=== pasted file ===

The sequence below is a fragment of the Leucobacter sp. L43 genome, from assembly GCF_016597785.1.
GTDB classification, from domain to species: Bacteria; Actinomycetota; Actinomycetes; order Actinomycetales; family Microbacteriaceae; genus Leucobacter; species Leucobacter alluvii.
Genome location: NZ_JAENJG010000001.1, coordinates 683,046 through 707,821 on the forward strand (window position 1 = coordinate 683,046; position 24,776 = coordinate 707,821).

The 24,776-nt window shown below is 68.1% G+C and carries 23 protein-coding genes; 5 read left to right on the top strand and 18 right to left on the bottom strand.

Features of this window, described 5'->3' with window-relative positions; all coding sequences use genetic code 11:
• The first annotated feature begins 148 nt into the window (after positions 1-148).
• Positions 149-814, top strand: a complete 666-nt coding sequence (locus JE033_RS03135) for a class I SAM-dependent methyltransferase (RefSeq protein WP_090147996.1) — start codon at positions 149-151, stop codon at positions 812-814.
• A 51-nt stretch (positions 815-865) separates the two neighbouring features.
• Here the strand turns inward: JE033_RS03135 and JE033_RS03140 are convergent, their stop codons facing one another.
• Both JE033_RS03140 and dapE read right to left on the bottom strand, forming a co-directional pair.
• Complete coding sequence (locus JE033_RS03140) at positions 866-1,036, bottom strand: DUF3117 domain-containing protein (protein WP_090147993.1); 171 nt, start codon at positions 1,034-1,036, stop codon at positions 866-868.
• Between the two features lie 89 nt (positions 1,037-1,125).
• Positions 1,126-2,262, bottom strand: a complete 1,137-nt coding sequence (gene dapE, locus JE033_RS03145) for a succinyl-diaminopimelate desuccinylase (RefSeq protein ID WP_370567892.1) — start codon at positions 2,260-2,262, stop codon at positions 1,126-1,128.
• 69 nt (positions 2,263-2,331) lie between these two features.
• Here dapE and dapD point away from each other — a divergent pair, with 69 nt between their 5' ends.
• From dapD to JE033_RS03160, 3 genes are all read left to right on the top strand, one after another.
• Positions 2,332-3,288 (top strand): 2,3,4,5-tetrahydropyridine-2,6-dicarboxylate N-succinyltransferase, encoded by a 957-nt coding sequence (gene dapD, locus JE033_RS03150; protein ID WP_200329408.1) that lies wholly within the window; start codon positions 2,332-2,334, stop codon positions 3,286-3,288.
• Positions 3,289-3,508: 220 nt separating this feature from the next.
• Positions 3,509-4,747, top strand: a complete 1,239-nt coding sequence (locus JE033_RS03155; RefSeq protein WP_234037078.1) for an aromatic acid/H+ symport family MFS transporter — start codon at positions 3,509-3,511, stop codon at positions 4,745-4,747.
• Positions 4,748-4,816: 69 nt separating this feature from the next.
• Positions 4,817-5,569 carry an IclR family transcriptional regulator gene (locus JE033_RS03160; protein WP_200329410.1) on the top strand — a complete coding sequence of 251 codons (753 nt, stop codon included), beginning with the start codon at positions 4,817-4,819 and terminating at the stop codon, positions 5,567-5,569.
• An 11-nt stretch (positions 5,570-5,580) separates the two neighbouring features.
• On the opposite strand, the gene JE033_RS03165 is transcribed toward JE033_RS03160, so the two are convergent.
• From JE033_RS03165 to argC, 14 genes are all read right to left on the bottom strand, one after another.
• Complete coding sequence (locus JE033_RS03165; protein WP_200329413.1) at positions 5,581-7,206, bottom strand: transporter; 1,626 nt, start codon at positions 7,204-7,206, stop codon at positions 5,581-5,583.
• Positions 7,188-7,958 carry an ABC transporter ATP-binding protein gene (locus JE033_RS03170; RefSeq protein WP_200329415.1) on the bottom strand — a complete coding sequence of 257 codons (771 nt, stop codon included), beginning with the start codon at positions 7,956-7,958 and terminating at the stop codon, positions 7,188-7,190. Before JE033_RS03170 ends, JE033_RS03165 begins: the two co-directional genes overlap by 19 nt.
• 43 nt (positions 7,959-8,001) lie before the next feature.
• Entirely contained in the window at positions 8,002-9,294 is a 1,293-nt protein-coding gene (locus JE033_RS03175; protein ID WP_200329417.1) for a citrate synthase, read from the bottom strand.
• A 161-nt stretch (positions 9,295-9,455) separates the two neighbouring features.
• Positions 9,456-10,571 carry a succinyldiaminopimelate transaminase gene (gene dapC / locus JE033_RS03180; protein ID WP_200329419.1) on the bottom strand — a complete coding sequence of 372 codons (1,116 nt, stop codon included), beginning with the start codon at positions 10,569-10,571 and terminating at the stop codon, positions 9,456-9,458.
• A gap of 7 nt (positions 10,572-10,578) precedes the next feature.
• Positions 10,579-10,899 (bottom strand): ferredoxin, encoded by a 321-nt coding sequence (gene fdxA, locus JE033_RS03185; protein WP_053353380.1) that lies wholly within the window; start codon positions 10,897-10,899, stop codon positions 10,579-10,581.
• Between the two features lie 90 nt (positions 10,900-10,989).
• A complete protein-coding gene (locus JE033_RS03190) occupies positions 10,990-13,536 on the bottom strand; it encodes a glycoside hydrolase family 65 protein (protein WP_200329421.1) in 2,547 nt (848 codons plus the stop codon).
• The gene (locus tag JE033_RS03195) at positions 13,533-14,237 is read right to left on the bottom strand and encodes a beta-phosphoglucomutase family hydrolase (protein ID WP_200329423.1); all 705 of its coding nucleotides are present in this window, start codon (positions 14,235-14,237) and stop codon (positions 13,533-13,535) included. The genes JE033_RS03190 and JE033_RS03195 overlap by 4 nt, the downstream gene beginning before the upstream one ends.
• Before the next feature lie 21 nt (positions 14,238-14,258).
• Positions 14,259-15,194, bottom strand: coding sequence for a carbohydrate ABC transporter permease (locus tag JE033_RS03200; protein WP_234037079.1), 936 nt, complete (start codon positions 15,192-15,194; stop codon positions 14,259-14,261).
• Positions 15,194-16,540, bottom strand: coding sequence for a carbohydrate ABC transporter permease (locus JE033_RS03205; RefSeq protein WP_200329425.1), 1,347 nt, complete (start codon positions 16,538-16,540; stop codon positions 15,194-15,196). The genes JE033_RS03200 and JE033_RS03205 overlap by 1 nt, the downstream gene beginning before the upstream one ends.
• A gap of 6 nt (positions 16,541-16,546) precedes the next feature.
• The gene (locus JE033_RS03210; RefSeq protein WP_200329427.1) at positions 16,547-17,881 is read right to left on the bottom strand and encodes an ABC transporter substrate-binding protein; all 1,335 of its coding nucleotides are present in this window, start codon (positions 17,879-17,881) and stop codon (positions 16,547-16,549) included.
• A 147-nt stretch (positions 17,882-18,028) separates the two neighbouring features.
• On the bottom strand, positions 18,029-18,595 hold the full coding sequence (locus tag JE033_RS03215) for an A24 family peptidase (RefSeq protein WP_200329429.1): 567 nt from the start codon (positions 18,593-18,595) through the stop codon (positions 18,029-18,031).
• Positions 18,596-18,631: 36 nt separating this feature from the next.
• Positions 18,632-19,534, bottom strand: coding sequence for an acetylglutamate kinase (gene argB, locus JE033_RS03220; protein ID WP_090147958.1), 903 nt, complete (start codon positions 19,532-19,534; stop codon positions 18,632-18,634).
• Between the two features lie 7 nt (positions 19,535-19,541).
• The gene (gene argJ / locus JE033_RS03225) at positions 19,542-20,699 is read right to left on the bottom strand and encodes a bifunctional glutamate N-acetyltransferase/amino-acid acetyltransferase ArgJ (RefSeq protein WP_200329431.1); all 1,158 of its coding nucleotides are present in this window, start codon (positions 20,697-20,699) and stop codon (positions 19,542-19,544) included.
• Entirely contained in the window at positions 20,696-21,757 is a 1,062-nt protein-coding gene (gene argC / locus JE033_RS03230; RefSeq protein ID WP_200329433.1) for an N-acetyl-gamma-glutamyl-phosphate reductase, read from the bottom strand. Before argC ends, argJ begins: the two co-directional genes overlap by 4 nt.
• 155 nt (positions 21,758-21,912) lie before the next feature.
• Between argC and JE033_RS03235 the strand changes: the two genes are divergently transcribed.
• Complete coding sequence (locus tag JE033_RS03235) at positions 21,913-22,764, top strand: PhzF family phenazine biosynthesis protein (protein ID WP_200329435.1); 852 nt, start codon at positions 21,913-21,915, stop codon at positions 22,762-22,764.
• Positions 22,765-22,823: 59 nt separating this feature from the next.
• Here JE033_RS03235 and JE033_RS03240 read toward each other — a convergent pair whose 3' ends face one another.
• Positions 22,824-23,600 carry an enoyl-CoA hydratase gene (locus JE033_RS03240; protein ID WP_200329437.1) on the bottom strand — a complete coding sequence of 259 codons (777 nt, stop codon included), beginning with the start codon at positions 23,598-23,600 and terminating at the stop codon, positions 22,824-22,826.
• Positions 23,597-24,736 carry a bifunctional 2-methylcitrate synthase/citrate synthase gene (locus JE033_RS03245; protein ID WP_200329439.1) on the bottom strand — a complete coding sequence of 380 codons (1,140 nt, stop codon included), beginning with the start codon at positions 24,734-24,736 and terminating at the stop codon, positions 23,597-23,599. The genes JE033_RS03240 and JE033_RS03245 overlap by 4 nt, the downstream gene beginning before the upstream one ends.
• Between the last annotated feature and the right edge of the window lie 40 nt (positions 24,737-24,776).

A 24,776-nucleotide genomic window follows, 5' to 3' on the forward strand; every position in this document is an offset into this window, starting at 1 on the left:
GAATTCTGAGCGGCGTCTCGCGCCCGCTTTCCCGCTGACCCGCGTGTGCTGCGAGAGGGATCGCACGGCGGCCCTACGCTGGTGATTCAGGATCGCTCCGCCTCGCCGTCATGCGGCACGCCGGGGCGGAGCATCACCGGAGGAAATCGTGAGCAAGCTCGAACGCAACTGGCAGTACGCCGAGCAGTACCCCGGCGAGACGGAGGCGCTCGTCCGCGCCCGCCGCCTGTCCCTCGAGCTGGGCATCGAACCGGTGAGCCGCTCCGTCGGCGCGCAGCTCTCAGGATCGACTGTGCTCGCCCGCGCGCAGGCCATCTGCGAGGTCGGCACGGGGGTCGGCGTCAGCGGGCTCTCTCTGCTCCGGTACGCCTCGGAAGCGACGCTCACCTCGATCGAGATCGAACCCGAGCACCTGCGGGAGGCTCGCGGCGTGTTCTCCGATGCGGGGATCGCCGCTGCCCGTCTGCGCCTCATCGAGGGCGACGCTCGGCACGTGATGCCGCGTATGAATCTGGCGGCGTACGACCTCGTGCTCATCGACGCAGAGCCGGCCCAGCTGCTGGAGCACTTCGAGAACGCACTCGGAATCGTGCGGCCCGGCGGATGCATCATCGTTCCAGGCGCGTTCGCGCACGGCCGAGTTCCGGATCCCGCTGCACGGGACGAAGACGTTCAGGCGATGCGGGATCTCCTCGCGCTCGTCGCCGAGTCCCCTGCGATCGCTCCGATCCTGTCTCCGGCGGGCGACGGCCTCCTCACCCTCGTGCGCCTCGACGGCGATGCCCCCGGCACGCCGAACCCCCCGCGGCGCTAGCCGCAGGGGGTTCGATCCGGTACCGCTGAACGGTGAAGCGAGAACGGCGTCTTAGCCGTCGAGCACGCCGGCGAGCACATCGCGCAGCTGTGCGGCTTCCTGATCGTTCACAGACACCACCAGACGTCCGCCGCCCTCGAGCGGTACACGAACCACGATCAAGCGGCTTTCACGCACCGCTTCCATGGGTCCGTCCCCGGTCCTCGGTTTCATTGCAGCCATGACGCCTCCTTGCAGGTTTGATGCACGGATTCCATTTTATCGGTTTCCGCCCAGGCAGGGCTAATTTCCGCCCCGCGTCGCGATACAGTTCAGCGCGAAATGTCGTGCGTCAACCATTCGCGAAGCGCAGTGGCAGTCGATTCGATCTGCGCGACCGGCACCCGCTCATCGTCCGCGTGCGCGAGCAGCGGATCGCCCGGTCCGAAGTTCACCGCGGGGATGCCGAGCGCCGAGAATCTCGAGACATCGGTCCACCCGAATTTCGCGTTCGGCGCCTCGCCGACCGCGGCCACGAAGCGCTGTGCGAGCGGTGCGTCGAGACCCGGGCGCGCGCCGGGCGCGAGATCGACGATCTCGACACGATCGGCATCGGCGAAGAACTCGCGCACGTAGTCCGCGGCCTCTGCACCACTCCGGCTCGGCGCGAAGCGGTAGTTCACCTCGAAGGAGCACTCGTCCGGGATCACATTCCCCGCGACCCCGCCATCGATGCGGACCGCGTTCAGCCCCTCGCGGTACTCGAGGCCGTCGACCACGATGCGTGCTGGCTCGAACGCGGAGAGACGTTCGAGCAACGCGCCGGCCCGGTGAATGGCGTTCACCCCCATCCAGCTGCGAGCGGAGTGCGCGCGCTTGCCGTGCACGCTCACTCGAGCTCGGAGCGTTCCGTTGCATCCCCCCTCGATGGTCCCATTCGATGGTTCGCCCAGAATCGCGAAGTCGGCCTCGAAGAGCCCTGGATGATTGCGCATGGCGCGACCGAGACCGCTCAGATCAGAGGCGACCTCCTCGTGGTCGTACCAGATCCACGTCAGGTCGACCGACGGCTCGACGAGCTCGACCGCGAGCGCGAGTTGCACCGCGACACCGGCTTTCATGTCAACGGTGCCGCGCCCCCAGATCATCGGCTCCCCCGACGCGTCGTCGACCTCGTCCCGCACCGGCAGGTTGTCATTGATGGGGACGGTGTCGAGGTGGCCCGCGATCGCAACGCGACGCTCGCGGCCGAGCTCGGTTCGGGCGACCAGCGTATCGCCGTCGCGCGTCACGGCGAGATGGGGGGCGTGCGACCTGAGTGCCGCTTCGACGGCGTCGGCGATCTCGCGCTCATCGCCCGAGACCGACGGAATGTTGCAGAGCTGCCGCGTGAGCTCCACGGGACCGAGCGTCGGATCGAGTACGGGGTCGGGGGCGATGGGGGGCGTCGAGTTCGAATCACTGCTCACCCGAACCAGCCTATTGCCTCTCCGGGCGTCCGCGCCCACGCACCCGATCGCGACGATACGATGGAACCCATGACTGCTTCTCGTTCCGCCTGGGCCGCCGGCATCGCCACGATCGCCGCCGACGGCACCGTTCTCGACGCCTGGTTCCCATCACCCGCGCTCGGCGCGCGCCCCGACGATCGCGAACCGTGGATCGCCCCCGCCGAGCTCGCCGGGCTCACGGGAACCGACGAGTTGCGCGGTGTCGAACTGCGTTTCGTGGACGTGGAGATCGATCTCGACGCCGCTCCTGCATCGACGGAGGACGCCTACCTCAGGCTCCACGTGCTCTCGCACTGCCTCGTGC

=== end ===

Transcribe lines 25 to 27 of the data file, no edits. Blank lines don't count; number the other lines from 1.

• Complete coding sequence (locus JE033_RS03165; protein WP_200329413.1) at positions 5,581-7,206, bottom strand: transporter; 1,626 nt, start codon at positions 7,204-7,206, stop codon at positions 5,581-5,583.
• Positions 7,188-7,958 carry an ABC transporter ATP-binding protein gene (locus JE033_RS03170; RefSeq protein WP_200329415.1) on the bottom strand — a complete coding sequence of 257 codons (771 nt, stop codon included), beginning with the start codon at positions 7,956-7,958 and terminating at the stop codon, positions 7,188-7,190. Before JE033_RS03170 ends, JE033_RS03165 begins: the two co-directional genes overlap by 19 nt.
• 43 nt (positions 7,959-8,001) lie before the next feature.